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BACKGROUND: Large routinely collected data such as electronic health records (EHRs) are increasingly used in research, but the statistical methods and processes used to check such data for temporal data quality issues have not moved beyond manual, ad hoc production and visual inspection of graphs. With the prospect of EHR data being used for disease surveillance via automated pipelines and public-facing dashboards, automation of data quality checks will become increasingly valuable. FINDINGS: We generated 5,526 time series from 8 different EHR datasets and engaged >2,000 citizen-science volunteers to label the locations of all suspicious-looking change points in the resulting graphs. Consensus labels were produced using density-based clustering with noise, with validation conducted using 956 images containing labels produced by an experienced data scientist. Parameter tuning was done against 670 images and performance calculated against 286 images, resulting in a final sensitivity of 80.4% (95% CI, 77.1%-83.3%), specificity of 99.8% (99.7%-99.8%), positive predictive value of 84.5% (81.4%-87.2%), and negative predictive value of 99.7% (99.6%-99.7%). In total, 12,745 change points were found within 3,687 of the time series. CONCLUSIONS: This large collection of labelled EHR time series can be used to validate automated methods for change point detection in real-world settings, encouraging the development of methods that can successfully be applied in practice. It is particularly valuable since change point detection methods are typically validated using synthetic data, so their performance in real-world settings cannot be assumed to be comparable. While the dataset focusses on EHRs and data quality, it should also be applicable in other fields.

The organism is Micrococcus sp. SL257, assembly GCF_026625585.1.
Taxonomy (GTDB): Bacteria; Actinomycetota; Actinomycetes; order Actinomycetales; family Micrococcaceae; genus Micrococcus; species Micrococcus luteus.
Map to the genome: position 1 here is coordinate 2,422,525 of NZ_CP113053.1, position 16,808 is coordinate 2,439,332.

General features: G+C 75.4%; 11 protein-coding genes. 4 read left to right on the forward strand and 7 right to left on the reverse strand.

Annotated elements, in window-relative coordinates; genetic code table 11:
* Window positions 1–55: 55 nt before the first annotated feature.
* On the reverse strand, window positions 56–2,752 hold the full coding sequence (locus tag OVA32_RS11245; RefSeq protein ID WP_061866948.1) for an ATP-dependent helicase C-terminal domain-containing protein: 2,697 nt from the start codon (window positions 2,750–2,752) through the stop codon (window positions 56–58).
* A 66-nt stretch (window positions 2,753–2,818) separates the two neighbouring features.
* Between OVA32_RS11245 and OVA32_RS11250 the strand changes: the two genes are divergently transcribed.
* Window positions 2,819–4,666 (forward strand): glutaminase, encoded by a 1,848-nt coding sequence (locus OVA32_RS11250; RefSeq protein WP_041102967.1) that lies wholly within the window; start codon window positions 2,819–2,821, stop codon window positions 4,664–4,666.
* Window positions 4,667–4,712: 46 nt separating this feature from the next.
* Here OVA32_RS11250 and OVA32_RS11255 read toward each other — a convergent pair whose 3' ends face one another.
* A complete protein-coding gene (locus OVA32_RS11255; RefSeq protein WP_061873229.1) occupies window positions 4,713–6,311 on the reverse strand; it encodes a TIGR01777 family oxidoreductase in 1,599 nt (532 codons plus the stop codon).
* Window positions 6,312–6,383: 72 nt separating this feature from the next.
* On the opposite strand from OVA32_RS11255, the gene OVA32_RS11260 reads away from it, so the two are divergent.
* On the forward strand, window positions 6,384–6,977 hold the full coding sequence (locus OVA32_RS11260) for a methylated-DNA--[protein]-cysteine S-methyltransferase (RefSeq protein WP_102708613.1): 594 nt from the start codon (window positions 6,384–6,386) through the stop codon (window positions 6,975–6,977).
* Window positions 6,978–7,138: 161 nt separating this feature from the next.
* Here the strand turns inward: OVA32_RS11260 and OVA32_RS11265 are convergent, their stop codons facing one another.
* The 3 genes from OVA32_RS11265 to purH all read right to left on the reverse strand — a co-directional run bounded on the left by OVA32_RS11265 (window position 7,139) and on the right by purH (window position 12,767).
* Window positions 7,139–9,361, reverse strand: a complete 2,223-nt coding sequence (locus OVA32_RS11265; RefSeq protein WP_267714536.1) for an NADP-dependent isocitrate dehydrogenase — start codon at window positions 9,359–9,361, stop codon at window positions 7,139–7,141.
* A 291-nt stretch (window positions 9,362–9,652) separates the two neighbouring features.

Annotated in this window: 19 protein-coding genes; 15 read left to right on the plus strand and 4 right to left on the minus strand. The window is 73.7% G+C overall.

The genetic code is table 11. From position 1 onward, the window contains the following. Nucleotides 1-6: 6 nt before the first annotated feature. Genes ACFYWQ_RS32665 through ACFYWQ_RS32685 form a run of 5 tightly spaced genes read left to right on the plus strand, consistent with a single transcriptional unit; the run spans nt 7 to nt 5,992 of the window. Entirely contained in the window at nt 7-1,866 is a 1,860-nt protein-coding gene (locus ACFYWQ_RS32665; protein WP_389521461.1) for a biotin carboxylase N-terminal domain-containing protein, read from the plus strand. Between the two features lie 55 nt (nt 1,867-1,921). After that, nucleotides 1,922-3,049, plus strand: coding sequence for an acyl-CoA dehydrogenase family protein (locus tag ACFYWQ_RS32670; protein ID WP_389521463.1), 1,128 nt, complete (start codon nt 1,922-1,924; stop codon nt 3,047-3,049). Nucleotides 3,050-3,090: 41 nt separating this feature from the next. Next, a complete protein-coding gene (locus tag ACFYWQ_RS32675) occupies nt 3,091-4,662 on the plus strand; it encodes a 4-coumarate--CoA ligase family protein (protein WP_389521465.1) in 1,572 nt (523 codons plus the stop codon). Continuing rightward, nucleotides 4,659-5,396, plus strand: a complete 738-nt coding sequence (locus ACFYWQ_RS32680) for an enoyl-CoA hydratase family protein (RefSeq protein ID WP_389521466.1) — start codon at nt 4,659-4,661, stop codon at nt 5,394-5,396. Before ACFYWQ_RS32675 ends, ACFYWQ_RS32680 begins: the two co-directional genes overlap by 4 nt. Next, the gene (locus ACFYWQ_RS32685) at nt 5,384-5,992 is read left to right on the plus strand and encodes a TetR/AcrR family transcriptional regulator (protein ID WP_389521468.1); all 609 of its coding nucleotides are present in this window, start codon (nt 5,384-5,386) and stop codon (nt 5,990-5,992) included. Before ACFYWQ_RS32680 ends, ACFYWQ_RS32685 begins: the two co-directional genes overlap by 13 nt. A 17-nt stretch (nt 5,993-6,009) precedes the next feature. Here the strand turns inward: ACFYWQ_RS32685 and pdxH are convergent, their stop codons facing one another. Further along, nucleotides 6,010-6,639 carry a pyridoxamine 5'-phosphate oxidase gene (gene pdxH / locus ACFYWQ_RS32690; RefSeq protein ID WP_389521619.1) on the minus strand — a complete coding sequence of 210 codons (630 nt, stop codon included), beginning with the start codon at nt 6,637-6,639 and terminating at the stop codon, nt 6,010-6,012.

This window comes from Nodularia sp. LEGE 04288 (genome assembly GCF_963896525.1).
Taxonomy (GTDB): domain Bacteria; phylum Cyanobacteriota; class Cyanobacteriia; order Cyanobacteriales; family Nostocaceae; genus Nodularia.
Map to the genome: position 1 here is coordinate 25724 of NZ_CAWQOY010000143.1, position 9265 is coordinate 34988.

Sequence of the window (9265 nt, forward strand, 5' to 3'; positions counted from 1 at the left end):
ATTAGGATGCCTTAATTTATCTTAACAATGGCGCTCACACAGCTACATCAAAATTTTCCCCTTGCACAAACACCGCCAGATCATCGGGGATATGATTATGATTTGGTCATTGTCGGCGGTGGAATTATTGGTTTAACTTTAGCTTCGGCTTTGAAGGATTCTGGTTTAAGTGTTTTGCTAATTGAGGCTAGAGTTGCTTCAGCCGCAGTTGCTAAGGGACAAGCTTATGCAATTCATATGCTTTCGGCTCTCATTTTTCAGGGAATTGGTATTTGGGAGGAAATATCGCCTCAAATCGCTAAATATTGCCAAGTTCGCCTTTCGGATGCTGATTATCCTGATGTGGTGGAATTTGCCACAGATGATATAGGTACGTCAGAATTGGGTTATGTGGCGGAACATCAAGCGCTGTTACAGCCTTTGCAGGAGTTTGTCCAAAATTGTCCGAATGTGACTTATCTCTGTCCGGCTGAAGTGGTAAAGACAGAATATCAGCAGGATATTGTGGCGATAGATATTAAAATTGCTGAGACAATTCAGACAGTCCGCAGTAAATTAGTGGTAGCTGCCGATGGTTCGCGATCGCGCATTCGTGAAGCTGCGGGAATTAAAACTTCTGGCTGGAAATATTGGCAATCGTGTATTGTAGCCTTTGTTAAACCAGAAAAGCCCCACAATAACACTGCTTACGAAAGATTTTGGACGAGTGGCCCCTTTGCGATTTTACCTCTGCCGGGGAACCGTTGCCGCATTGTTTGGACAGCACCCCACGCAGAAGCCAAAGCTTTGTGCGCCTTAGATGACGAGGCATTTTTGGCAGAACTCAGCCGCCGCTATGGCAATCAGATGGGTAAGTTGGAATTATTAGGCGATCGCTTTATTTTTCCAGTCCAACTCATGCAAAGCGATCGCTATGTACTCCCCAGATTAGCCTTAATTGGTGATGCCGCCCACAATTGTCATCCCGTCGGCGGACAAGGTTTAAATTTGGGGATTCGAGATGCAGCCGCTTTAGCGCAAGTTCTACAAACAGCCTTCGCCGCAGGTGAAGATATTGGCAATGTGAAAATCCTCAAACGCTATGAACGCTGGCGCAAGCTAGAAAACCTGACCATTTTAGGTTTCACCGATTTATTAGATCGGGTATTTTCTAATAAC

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anomalies, change point detection, data quality, time series, Humans, Time Factors, Crowdsourcing, Hiccup, Electronic Health Records